Rejecting its plea against the summons, the court also noted that concerns have been raised globally about Facebook’s purported efforts to manipulate elections results and public opinion through its vast reach.
This, it added, has resulted in a paradoxical outcome where extremist views are peddled onto the mainstream.
The court said it was difficult to accept Facebook’s “simplistic approach” that is merely a platform hosting third-party information. Such an endeavour, it added, has been found to be unacceptable by UK Parliament as well. It said Facebook cannot deny the use of algorithms with some human intervention to personalise content and news to target users.
Internationally, Facebook has had to recognise its role in failing to prevent division, incitement and offline violence, the court said.
Facebook’s contradictory stand
Facebook had admitted removing 22.5 million pieces of hate speech content in the second quarter of 2020 itself, in court.
This, SC said, showed that the intermediary exercised a substantial degree of control over the content that is allowed to be disseminated on its platform.
It also made note of Facebook’s contradictory stands in different jurisdictions and observed that it cannot be permitted to do so.
For example, in the US, Facebook had projected itself as a publisher that gave it protection under the First Amendment (Right to Freedom of Expression in US), on its control over the material disseminated on its platform.
Conspicuously, in India, the court remarked, Facebook has chosen to identify itself purely as a social media platform, despite its similar functions and services in the two countries.
Delhi Assembly’s role not restricted to legislation
On whether the Delhi Assembly has the competence to set up a panel to probe the riots, the SC bench said that the complexity of communal tensions and their wide-ranging ramifications is a matter affecting the citizens of Delhi.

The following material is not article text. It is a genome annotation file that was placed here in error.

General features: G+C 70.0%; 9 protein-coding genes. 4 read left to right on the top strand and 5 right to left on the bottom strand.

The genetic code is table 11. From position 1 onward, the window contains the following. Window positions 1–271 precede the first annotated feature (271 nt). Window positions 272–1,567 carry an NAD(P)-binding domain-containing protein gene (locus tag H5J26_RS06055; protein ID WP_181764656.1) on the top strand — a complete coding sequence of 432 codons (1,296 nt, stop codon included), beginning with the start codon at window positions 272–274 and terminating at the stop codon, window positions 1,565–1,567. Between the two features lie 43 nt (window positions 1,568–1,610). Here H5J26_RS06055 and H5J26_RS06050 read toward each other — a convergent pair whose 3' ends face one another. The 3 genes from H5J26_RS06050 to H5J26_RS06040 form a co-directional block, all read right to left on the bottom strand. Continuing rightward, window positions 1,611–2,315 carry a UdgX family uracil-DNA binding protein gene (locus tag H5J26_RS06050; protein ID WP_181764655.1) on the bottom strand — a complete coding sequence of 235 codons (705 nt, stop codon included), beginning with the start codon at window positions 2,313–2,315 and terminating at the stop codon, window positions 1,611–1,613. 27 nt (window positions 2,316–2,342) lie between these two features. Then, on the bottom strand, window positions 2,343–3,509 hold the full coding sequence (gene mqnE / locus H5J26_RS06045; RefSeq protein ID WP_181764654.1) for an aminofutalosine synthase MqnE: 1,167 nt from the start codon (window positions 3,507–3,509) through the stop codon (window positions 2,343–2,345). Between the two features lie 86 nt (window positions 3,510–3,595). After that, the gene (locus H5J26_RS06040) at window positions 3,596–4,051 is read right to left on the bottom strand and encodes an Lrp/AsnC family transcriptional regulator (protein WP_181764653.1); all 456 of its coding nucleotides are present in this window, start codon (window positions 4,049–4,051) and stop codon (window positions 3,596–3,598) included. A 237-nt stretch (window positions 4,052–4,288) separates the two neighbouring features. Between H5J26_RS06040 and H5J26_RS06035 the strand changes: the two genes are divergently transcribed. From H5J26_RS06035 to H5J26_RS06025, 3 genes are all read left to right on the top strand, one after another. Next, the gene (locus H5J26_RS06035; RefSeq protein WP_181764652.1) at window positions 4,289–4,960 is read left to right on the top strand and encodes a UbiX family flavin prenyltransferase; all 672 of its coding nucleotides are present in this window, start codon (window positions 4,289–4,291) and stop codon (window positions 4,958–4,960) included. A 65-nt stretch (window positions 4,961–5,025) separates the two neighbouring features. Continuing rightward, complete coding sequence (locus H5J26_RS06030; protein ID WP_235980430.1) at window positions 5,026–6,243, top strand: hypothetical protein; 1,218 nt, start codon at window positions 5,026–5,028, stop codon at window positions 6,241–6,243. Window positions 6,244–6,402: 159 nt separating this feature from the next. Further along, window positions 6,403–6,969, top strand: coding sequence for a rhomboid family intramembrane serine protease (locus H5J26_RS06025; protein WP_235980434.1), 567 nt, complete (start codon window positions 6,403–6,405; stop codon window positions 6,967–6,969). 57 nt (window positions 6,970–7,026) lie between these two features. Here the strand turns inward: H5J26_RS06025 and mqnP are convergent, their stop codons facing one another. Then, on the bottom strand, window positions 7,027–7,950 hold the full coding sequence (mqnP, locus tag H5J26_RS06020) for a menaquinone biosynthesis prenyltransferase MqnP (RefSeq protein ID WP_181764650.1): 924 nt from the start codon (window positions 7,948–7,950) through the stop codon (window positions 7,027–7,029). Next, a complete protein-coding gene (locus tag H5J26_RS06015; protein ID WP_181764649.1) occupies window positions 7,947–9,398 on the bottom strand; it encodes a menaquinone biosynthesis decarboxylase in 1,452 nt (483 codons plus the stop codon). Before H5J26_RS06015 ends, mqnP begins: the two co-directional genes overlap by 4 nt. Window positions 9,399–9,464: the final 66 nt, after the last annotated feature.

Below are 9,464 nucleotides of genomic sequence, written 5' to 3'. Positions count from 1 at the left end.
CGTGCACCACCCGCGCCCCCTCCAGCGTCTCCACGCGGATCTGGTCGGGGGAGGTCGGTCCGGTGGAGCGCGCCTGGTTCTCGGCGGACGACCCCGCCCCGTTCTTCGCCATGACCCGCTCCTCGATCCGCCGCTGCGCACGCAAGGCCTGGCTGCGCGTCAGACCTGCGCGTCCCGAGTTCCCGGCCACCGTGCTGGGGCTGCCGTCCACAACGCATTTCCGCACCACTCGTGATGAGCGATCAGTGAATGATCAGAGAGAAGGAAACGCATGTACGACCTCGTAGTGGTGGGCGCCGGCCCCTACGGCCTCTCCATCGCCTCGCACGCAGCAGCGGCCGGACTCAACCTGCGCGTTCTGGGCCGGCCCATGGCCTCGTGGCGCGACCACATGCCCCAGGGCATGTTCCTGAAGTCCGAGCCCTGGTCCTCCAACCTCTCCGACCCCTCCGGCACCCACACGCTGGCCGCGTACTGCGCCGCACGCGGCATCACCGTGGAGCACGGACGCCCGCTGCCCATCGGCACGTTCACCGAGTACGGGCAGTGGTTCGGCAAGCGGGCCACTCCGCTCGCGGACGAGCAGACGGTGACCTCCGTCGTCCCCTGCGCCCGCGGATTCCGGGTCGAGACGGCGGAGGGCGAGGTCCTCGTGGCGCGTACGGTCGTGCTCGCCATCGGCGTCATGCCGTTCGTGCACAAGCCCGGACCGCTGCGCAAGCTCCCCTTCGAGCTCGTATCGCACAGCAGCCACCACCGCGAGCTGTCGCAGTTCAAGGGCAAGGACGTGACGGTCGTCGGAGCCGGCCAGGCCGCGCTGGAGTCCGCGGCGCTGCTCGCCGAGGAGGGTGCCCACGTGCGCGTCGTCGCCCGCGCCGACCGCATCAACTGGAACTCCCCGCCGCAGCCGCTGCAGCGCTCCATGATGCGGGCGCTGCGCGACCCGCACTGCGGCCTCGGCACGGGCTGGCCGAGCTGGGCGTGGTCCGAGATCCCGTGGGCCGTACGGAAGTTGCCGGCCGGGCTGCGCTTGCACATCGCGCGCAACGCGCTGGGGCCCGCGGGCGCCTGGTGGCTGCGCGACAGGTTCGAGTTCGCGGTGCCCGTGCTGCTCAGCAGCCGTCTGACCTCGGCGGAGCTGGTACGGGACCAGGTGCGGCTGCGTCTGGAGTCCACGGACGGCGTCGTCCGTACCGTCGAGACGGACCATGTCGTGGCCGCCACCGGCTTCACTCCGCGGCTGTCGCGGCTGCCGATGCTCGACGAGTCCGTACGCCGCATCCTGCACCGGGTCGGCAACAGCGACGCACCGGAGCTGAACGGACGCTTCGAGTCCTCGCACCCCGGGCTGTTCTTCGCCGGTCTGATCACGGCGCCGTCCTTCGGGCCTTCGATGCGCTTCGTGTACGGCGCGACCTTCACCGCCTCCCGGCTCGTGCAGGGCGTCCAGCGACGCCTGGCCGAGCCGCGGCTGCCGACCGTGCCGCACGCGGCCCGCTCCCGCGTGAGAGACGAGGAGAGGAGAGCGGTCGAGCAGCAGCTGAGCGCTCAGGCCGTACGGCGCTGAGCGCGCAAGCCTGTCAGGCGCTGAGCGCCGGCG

Therefore, the bench added, it cannot be said that the elected government cannot look into the causal factors in order to formulate appropriate remedial measures.
“Appropriate recommendations made by the State Government in this regard could be of significance in the collaborative effort between the Centre and the State to deal with governance issues,” the court said, reiterating past SC judgments highlighting the need of collaborative governance in Delhi, in view of its unique status.
The court also recognised that “inquisitorial” and “recommendatory” powers of the Assembly could be utilised under the principle of better governance and held that the committee can legitimately attend to such grievances.
However, it would be entitled to deliberate or examine without transgressing into any fields reserved for the Union Government under the Constitution, the bench clarified.
The court also found fault with the ‘Terms of Reference’ of the Committee, which suggested that the panel will recommend action against an individual if incriminating evidence is found or a prima facie case is made out against him for incitement to violence.
While the panel’s lawyer gave up this point of reference when the matter was argued in court, the bench made it clear that this point could not be a part of the remit of the committee.
(Edited by Rachel John)